U.S. ship makes historic return to Cambodia
The USS Gary arrived in Cambodia on Friday for the first port visit by a Navy ship in more than three decades, the 7th Fleet announced in a news release.
Royal Cambodian sailors stood in formation and many local residents waited on the pier as the Gary — with some 230 sailors — pulled into Sihanoukville harbor.
“It’s certainly a special honor to be chosen to be that ship,” Cmdr. Joseph Deleon, the Gary’s commanding officer, was quoted in the release as saying.
Crewmembers checked impoverished villagers’ health and painted a clinic in western Cambodia on Saturday, the Associated Press reported, while at a nearby Buddhist pagoda, a team of Navy doctors examined those in a queue of about 200 villagers, some holding their crying babies.
A civil affairs coordinator attached to the U.S. Embassy in Cambodia said the ship’s doctors were set to offer primary health and dental care to about 300 villagers Sunday, according to the wire service report.
The Navy’s last trip to Cambodia unfolded under drastically different circumstances, according to the www.aeroflight.co.uk military-history Web site:
On May 12, 1975, Khmer Rouge naval forces seized the U.S. merchant ship SS Mayaguez and its 40-man crew in international sea lanes. President Ford launched the Navy, Air Force and Marines on a massive military rescue mission three days later.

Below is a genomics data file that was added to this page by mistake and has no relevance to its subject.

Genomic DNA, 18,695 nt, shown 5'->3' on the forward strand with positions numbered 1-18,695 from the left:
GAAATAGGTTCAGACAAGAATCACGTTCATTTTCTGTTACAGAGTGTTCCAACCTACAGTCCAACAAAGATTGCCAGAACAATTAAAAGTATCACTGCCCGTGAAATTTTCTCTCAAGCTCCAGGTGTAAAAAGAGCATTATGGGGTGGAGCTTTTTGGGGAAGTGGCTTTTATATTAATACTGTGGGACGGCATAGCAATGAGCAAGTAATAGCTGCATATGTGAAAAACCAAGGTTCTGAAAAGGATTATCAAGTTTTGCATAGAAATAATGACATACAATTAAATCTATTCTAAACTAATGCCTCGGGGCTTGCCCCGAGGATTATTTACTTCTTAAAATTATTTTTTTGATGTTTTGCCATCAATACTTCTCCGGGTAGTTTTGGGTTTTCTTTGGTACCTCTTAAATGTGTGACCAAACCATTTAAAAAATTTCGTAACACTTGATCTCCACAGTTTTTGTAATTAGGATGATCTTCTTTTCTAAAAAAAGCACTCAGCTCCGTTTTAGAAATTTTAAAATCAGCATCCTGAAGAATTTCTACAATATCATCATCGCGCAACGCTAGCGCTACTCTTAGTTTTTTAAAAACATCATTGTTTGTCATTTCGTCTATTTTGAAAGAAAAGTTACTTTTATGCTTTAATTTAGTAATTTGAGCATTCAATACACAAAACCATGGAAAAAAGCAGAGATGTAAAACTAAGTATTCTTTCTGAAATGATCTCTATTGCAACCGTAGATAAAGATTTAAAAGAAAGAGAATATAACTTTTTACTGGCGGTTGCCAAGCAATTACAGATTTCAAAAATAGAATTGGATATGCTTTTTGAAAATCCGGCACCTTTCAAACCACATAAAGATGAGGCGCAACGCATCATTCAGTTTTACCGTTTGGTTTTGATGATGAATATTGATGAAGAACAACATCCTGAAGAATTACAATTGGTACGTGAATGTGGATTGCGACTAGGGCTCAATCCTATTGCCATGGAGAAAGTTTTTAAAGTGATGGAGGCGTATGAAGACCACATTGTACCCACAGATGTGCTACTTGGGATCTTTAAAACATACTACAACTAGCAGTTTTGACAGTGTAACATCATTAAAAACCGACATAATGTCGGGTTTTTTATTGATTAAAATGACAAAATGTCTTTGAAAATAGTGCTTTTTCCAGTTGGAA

But unknown to military planners, the merchant crew had been released in good health before the Marines reached the Mayaguez, finding it deserted. The USS Wilson found the crew on a Thai fishing boat and transferred them to the USS Holt.
The incident marked the last official battle of U.S. involvement in the Vietnam War. Counting 23 airmen killed in a CH-53 crash, 41 servicemembers lost their lives during the crisis and 35 Marines and six airmen were wounded. The Khmer Rouge are believed to have executed three Marines left behind inadvertently.
Names of the U.S. troops killed, including the three Marines, are the last on the Vietnam Veterans Memorial in Washington.
The Gary is expected to remain in Cambodia until Tuesday, the Navy announced previously. Sailors are to interact with the local community in activities including sporting events and medical aid. The crew also is scheduled to conduct exchanges with the Royal Cambodian navy.
“We’ve been very pleased so far,” 7th Fleet spokesman Lt. Steve Curry said Saturday. “This has been planned for quite some time. It’s just another routine port visit we do to build partnerships and work on relationships with other countries in the Pacific. … The people in Cambodia are very excited to have the Gary there.”
The Oliver Hazard Perry-class guided missile frigate is assigned to Destroyer Squadron 15 out of Yokosuka Naval Base, Japan, part of the 7th Fleet and the Navy’s forward-deployed forces.
“USS Gary’s visit to Cambodia shows not only an expansion, but a deepening of relationship,” U.S. Ambassador to Cambodia Joseph A. Mussomeli was quoted in the releaseas stating. “While this is clearly a military ship and has a military purpose … it also has a humanitarian purpose and a diplomatic purpose.”